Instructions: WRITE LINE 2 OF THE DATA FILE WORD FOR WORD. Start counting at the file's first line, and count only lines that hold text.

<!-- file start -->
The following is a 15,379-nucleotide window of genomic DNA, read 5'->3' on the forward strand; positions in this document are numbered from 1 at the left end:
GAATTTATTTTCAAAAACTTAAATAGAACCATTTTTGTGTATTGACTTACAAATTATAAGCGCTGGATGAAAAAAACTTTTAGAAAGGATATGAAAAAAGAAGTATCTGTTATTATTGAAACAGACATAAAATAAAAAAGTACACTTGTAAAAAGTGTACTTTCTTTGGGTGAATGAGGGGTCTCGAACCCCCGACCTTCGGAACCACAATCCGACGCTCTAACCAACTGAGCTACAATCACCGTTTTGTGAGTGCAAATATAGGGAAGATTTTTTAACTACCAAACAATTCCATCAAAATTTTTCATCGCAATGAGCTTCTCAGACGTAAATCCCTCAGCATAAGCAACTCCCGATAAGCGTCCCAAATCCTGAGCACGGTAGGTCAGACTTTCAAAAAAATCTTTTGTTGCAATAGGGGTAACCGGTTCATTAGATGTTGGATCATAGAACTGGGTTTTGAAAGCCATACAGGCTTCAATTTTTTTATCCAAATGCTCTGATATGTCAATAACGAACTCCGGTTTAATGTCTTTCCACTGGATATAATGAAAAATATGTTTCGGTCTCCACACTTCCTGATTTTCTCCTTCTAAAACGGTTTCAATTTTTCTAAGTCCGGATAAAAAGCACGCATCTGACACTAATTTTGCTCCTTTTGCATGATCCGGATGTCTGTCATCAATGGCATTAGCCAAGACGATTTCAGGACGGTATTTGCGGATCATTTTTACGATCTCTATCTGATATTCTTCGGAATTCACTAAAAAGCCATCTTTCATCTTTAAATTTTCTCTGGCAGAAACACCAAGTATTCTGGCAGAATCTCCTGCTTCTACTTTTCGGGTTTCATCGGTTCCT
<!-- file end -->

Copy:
GAATTTATTTTCAAAAACTTAAATAGAACCATTTTTGTGTATTGACTTACAAATTATAAGCGCTGGATGAAAAAAACTTTTAGAAAGGATATGAAAAAAGAAGTATCTGTTATTATTGAAACAGACATAAAATAAAAAAGTACACTTGTAAAAAGTGTACTTTCTTTGGGTGAATGAGGGGTCTCGAACCCCCGACCTTCGGAACCACAATCCGACGCTCTAACCAACTGAGCTACAATCACCGTTTTGTGAGTGCAAATATAGGGAAGATTTTTTAACTACCAAACAATTCCATCAAAATTTTTCATCGCAATGAGCTTCTCAGACGTAAATCCCTCAGCATAAGCAACTCCCGATAAGCGTCCCAAATCCTGAGCACGGTAGGTCAGACTTTCAAAAAAATCTTTTGTTGCAATAGGGGTAACCGGTTCATTAGATGTTGGATCATAGAACTGGGTTTTGAAAGCCATACAGGCTTCAATTTTTTTATCCAAATGCTCTGATATGTCAATAACGAACTCCGGTTTAATGTCTTTCCACTGGATATAATGAAAAATATGTTTCGGTCTCCACACTTCCTGATTTTCTCCTTCTAAAACGGTTTCAATTTTTCTAAGTCCGGATAAAAAGCACGCATCTGACACTAATTTTGCTCCTTTTGCATGATCCGGATGTCTGTCATCAATGGCATTAGCCAAGACGATTTCAGGACGGTATTTGCGGATCATTTTTACGATCTCTATCTGATATTCTTCGGAATTCACTAAAAAGCCATCTTTCATCTTTAAATTTTCTCTGGCAGAAACACCAAGTATTCTGGCAGAATCTCCTGCTTCTACTTTTCGGGTTTCATCGGTTCCT